Persuasive texts for NAPLAN 2

Structuring an argument

To create a persuasive text, students have to present a series of arguments in a logical order.  AS an example, let’s use the sample from the NAPLAN website. Here is a link.

Students are given a proposition to consider. It is a statement of opinion or point of view called a THESIS:  Reading books is better than TV

Students have to agree or disagree with the THESIS.  They have to agree that books are better, or disagree and argue that TV is better.  Let’s try agreeing for now. Imagine that we have come up with four arguments in favour of the thesis:

·         most TV shows are not good for you

·         watching too much TV is bad for your health

·         reading books has an educational benefit

·         books are easy to access and free – from library.

Each argument should be presented as a paragraph. There are many ways to teach paragraph structure. Here is one way using the mnemonic (memory device) PEEL. This visual of banana peel can remind you.





Point – make your main point in the first sentence. This is the topic sentence.


Expand and elaborate – explain what you mean in more detail.


Evidence and examples – support your statement with facts, evidence and examples.


Link your point back to the thesis statement.

Here is an example: Point – underlined; Expand – in italics; Example/Evidence- in bold; Link to the thesis – final sentence.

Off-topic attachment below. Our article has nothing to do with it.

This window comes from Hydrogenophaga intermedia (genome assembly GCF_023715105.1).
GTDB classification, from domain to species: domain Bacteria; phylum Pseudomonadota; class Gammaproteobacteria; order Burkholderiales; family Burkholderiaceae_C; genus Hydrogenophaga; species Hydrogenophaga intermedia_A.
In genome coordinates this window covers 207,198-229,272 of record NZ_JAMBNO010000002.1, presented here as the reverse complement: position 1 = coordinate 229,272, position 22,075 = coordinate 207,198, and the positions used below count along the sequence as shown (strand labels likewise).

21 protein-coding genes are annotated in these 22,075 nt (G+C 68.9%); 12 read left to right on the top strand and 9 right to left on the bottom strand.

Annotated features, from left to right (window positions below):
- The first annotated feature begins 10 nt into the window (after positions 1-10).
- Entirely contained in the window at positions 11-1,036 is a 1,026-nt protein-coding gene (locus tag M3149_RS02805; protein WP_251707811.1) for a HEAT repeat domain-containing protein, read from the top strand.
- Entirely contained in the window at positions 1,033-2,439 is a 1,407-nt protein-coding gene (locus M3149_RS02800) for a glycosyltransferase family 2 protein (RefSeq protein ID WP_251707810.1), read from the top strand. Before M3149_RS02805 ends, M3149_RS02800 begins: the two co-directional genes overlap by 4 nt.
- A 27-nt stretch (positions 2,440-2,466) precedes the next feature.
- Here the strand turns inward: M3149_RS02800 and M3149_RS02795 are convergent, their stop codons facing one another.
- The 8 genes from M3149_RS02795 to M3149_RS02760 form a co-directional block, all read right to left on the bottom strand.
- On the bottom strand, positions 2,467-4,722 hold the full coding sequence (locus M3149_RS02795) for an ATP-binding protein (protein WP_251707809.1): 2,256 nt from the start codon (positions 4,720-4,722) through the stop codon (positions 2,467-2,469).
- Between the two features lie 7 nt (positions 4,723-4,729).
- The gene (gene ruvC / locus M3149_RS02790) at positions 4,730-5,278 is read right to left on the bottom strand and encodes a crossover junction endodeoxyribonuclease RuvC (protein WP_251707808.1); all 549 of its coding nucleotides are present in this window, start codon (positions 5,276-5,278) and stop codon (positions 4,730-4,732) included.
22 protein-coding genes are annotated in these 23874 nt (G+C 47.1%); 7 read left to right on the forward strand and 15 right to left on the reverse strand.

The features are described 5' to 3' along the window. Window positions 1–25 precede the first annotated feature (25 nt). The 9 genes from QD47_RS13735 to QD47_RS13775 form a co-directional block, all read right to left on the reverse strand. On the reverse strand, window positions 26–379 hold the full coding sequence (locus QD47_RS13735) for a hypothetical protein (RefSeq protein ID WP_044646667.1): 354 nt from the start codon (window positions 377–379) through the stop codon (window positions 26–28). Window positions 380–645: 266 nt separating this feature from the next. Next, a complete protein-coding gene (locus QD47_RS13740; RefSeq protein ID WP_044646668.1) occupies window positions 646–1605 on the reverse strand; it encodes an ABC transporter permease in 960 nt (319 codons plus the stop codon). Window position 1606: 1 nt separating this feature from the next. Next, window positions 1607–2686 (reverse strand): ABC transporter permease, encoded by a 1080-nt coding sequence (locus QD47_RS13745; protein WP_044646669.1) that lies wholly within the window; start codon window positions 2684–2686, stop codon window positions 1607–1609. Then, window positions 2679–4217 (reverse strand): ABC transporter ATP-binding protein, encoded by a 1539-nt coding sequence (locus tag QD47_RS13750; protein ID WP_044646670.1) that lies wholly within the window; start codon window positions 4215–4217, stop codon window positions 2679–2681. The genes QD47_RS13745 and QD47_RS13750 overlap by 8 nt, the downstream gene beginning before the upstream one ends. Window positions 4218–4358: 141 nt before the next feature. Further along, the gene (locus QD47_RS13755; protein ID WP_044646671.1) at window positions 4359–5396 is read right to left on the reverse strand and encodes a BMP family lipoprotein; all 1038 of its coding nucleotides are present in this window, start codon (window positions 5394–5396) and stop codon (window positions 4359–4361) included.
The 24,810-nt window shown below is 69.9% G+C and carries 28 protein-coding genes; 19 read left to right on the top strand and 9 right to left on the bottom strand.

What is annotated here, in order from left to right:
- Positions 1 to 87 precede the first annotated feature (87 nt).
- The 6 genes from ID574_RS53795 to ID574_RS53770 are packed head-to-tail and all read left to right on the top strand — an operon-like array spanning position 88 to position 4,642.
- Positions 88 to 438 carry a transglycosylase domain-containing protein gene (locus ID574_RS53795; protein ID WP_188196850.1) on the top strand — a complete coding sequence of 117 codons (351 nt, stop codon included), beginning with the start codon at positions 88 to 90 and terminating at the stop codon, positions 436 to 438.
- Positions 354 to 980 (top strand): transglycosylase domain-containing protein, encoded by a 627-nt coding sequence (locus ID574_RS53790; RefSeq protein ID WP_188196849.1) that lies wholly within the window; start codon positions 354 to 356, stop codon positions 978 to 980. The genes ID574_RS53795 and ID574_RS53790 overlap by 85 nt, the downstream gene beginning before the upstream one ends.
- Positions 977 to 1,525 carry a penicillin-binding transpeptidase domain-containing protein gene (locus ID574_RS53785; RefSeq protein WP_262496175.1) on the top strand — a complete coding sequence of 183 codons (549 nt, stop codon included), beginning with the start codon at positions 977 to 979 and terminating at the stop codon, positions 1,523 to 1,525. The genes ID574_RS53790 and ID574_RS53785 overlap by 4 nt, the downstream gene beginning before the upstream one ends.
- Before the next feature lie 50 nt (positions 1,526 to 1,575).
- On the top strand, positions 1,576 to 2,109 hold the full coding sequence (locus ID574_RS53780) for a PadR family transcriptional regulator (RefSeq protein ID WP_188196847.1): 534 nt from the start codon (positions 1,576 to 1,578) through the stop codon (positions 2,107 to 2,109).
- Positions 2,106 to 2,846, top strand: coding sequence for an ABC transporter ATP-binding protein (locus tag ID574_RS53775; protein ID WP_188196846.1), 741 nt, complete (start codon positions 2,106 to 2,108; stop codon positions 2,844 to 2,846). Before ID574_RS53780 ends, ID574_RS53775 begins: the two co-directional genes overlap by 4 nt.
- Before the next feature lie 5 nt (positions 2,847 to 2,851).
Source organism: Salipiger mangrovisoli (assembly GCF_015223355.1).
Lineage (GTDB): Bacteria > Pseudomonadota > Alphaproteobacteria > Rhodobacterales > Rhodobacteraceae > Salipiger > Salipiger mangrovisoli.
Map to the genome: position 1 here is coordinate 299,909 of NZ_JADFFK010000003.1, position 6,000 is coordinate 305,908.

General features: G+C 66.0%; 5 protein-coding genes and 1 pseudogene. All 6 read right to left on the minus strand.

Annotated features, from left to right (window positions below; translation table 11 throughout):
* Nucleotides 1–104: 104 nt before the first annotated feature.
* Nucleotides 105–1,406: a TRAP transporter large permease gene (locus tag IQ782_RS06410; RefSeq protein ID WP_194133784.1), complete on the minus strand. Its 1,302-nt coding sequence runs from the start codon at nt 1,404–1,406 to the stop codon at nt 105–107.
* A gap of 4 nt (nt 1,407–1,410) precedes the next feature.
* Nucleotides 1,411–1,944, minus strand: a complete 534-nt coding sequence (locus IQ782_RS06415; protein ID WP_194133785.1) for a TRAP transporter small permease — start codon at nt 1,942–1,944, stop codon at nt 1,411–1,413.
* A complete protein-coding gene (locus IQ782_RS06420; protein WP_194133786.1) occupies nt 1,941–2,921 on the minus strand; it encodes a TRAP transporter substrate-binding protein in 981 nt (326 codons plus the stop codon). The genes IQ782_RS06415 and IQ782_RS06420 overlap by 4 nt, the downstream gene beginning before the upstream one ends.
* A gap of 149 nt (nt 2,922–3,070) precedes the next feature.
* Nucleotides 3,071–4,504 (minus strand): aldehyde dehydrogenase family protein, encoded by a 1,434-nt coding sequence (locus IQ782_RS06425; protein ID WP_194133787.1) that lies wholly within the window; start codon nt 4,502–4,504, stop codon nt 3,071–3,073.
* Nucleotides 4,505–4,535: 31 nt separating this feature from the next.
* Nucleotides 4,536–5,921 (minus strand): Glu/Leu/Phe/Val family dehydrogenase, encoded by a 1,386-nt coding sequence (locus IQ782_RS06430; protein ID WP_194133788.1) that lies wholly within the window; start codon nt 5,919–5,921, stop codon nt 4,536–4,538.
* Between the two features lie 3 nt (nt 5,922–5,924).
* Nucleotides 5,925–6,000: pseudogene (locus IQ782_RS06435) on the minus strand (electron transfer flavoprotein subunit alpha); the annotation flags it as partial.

Most TV shows watched by young people have little benefit or educational valuePopular TV shows are light entertainment and they do not develop any literacy skills or knowledge about the world that might be helpful for a young person’s future. The most popular TV shows for teenagers are reality shows like The Biggest Loser and Big Brother, or sit-coms like Two and a Half Men. As a result, these TV shows are not as beneficial or valuable as reading books.

In my experience, students can be taught this structure quickly and easily.  While it is not the only persuasive paragraph structure, it is a good one to start with. When students build their argument -writing skills, they can develop and adapt this structure.

In the next blog, there will be more language skills for the persuasive NAPLAN text and I will give you more examples of arguments for and against the thesis.





Tags: , , ,


©2018 Literacy Works. All rights reserved. Site by Monday in the Sun